In 2009 while researching at the American Academy in Rome, I came upon a cache of images in the Academy’s Photographic Archive. The photographs were diminutive, measuring only 2×3 inches, but the subject matter was colossal—the gardens of the Italian Renaissance. I had serendipitously discovered a collection of nine hundred photographs taken in the early 20th century. I learned that these photographs had originally been known as the “Lawson Collection” and had been reference material in the Academy’s library. The work was attributed to Ralph Griswold, Henry V. Hubbard, Richard Webel, and Edward Lawson. Most of these names were stalwarts of American landscape architecture and easily recognizable with the exception of one—Lawson. I wondered about the mysterious and little-known Lawson—who was he and why had this collection been named after him? Surely, he must have had some prominence. This is where my research and journey began.
Ironically, the little-known Lawson was very prominent in his day. He won the prestigious Rome Prize in 1915 after graduating from Cornell, and he was the first landscape architect to be awarded a Fellowship at the American Academy in Rome. During his tenure in Italy from 1915 to 1920, he photographed and documented the iconic gardens of the Italian Renaissance from the 15th and 16th century—creating a trove of metadata for future scholarship. His photographs were methodically catalogued by the Academy’s librarians.
Later, as a Cornell professor, Lawson promulgated the principles of Renaissance and Beaux-Arts classicism for nearly twenty years, mentoring a generation of students and future practitioners. Although he was a great talent, Lawson was also plagued by a series of personal problems that cost him his career. He was fired by Cornell in 1943 and never returned to academia. Despite Lawson’s significant contributions to American landscape architecture, his work was eventually obscured by the changing professional and societal trends that de-emphasized classicism after the Second World War.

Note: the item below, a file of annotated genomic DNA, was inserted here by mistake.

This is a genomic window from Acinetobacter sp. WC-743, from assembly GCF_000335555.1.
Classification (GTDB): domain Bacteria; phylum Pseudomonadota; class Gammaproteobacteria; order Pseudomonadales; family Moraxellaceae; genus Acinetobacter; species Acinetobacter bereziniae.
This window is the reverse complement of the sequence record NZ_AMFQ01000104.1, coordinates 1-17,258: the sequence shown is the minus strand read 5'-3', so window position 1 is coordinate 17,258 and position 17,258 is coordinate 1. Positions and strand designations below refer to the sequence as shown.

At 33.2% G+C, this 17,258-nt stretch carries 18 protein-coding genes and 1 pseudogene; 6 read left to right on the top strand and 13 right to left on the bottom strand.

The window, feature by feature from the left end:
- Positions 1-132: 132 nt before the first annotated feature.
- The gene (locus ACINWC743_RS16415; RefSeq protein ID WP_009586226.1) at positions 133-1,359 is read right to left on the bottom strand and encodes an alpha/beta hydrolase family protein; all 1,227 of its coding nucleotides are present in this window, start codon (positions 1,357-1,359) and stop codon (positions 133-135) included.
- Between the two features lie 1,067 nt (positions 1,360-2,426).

Lawson was hailed as “Our first Fellow” by the leadership of the American Society of Landscape Architects, and his historic fellowship created a tradition at the Academy that continues to our day. His opus of photographs, drawings, sketches, and notes on Italian Renaissance gardens created a timeless record of these cultural landscapes as the First World War raged around him. The next phase of the Lawson Project proposes an education outreach component—a traveling exhibition highlighting his legacy and the rich visual narrative that he created. The centennial anniversary of Lawson’s historic achievement—winning the 1915 Rome Prize—will be observed in 2015.
As a result of the research project, a 125-page monograph was produced. Edward Godfrey Lawson: Continuum of Classicism—Photographs and Drawings of Italian Renaissance Gardens examines Lawson’s important work as a Fellow in Landscape Architecture at the American Academy in Rome from 1915 to 1920. My work on the Lawson project was funded by a grant from the James Marston Fitch Charitable Foundation, and the Samuel H. Kress Foundation.
by James O’Day, ASLA, a 2012 Kress Foundation Mid-Career Fellow, historical landscape architect, and garden writer who lives in Washington, DC